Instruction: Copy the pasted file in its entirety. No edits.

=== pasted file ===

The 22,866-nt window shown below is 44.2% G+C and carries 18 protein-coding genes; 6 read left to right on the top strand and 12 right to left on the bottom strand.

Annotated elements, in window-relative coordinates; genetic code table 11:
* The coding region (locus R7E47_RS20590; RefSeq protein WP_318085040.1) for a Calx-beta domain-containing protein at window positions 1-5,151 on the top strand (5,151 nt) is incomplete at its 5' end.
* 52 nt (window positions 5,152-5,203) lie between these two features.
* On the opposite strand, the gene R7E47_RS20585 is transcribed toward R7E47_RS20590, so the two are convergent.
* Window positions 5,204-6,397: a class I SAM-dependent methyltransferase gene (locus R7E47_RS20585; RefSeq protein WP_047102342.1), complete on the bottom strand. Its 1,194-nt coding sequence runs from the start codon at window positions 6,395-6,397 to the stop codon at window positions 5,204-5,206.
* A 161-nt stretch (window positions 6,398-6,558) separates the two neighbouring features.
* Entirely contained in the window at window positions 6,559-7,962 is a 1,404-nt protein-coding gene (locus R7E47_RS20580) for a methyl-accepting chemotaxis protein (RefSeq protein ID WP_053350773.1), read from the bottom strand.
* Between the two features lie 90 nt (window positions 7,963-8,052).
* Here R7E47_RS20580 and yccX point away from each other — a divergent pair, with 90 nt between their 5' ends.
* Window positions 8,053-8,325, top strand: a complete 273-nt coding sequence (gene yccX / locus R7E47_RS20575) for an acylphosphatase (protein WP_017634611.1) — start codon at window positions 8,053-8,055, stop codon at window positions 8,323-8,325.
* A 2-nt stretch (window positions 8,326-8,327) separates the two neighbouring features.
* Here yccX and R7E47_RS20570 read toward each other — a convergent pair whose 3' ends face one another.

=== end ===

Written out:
The 22,866-nt window shown below is 44.2% G+C and carries 18 protein-coding genes; 6 read left to right on the top strand and 12 right to left on the bottom strand.

Annotated elements, in window-relative coordinates; genetic code table 11:
* The coding region (locus R7E47_RS20590; RefSeq protein WP_318085040.1) for a Calx-beta domain-containing protein at window positions 1-5,151 on the top strand (5,151 nt) is incomplete at its 5' end.
* 52 nt (window positions 5,152-5,203) lie between these two features.
* On the opposite strand, the gene R7E47_RS20585 is transcribed toward R7E47_RS20590, so the two are convergent.
* Window positions 5,204-6,397: a class I SAM-dependent methyltransferase gene (locus R7E47_RS20585; RefSeq protein WP_047102342.1), complete on the bottom strand. Its 1,194-nt coding sequence runs from the start codon at window positions 6,395-6,397 to the stop codon at window positions 5,204-5,206.
* A 161-nt stretch (window positions 6,398-6,558) separates the two neighbouring features.
* Entirely contained in the window at window positions 6,559-7,962 is a 1,404-nt protein-coding gene (locus R7E47_RS20580) for a methyl-accepting chemotaxis protein (RefSeq protein ID WP_053350773.1), read from the bottom strand.
* Between the two features lie 90 nt (window positions 7,963-8,052).
* Here R7E47_RS20580 and yccX point away from each other — a divergent pair, with 90 nt between their 5' ends.
* Window positions 8,053-8,325, top strand: a complete 273-nt coding sequence (gene yccX / locus R7E47_RS20575) for an acylphosphatase (protein WP_017634611.1) — start codon at window positions 8,053-8,055, stop codon at window positions 8,323-8,325.
* A 2-nt stretch (window positions 8,326-8,327) separates the two neighbouring features.
* Here yccX and R7E47_RS20570 read toward each other — a convergent pair whose 3' ends face one another.